A Good Leader is A Good Reader
The problem with writing blog posts in advance is that they run the danger of being out-of-date before tehy are published. I wrote this post two weeks ago and since then, Herman Cain has resigned. I decided to keep the post because, amidst the sex scandals, something very important surfaced and needs to be processed.I have left the post intact because when I began to edit it to being in retrospect, it lost the anger that I felt. I hope this doesn’t prevent the point being made.
I’m somewhat surprised by the Republican debates. Blame it on the TV coverage, or the fact that they are facing a standing President who, despite struggling to see his agenda through to practical fruition, is still extremely impressive, but how are the Republicans allowing certain candidates to still be in the running?
More specifically, how are they allowing Herman Cain to stay in the running? If it is really about the money, who is willing to stand up and admit to investing millions in this man, or at least to continue to invest their money in him.
The sexual allegations are of course the most shocking. If this man is being totally set up and framed, let’s expose those behind it and send them to jail where they belong. If the answer is anything but this, why on earth is Herman Cain still running?
I have no doubt that Mr. Cain is a keen and astute businessman. We need such people helping to set our economy right. But the seat of the Presidency requires a lot more.
Mr. Cain’s lack of grasp on foreign policy is stunning. Libya? Really?
But it is with somewhat mixed emotions that I discovered that Mr. Cain and I have something in common. We both love The Simpsons. I also quote from the show, Mr. Cain, but I’m not sure I would if I was a presidential candidate.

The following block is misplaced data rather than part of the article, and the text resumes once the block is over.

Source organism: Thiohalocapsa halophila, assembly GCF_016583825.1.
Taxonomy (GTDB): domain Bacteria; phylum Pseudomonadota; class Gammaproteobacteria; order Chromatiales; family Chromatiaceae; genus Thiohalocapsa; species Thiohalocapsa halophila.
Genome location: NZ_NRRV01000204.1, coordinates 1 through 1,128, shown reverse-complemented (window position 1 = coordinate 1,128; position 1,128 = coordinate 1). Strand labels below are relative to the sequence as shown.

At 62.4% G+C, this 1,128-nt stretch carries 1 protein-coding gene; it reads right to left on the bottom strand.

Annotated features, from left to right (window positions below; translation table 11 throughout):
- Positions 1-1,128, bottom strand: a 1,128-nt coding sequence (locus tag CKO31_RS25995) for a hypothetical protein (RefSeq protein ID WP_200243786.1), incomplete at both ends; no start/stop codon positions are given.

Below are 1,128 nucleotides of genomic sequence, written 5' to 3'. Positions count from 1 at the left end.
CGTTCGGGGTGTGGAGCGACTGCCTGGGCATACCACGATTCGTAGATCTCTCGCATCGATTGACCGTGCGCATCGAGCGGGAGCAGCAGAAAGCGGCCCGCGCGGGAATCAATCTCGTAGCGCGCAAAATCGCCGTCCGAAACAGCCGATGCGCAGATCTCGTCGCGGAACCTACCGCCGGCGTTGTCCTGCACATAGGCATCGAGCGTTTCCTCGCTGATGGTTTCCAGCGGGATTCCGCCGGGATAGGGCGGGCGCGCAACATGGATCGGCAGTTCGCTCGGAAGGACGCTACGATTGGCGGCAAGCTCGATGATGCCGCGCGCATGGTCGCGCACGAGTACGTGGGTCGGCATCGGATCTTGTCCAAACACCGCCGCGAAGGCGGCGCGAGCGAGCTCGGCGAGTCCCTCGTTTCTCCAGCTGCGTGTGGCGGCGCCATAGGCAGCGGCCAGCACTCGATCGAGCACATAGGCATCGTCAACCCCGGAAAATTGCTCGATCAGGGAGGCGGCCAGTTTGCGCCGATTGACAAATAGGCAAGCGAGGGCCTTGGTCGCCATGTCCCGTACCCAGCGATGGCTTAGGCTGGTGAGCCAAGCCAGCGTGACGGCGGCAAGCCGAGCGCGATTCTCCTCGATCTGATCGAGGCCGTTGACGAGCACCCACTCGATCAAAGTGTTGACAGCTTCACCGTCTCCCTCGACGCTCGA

I love that scene from 2007’s “The Simpsons Movie” when Arnold Schwarzenegger who is the movie’s President of the United States has to make a critical decision. His aids offer him several options and he immediately picks one without reading the briefs. The character of Schwarzenegger when asked why he doesn’t read the options replies: “I was elected to lead, not to read.”
In a recent post, The Power of Paolini, I shared my gratitude to J.K. Rowling and Christopher Paolini, for turning my son and his generation onto reading through their respective Harry Potter and Eragon series. I want a President who can inspire the nation, a President who can make educated decisions, and a President who considers all the options.
Perhaps if we lived in a country that read, if we were a nation who stayed informed, we would not have allowed ourselves to dig such a deep hole that we now have to climb out of.
Alon Shalev is the author of The Accidental Activist and A Gardener’s Tale. He is the Executive Director of the San Francisco Hillel Foundation, a non-profit that provides spiritual and social justice opportunities to Jewish students in the Bay Area. More on Alon Shalev at http://www.alonshalev.com/ and on Twitter (#alonshalevsf).
I think you make a really important point here, Alon – one that doesn’t go “out of date”. Simpletons think that leading is about having “character” from which the right decisions will be made. I don’t trust anyone who thinks they already know all that they need to know. Reading, listening, learning… these all go hand in hand and make for a leader that can see changes in circumstances and even flaws in his or her own thinking.
My wife told me that on Pres. Clinton’s first day, a reporter asked him a foreign policy question. He looked the reporter in the eye and said that he didn’t have the knowledge to respond, but he will research and get back to him. My wife was impressed by his honesty and lack of ego.
I’m certainly no Clinton fan, but that is cool.
I can’t relate to nor understand someone like “incurious” George (Bush) who didn’t have any drive to learn at all. How would you like to have a surgeon with that attitude?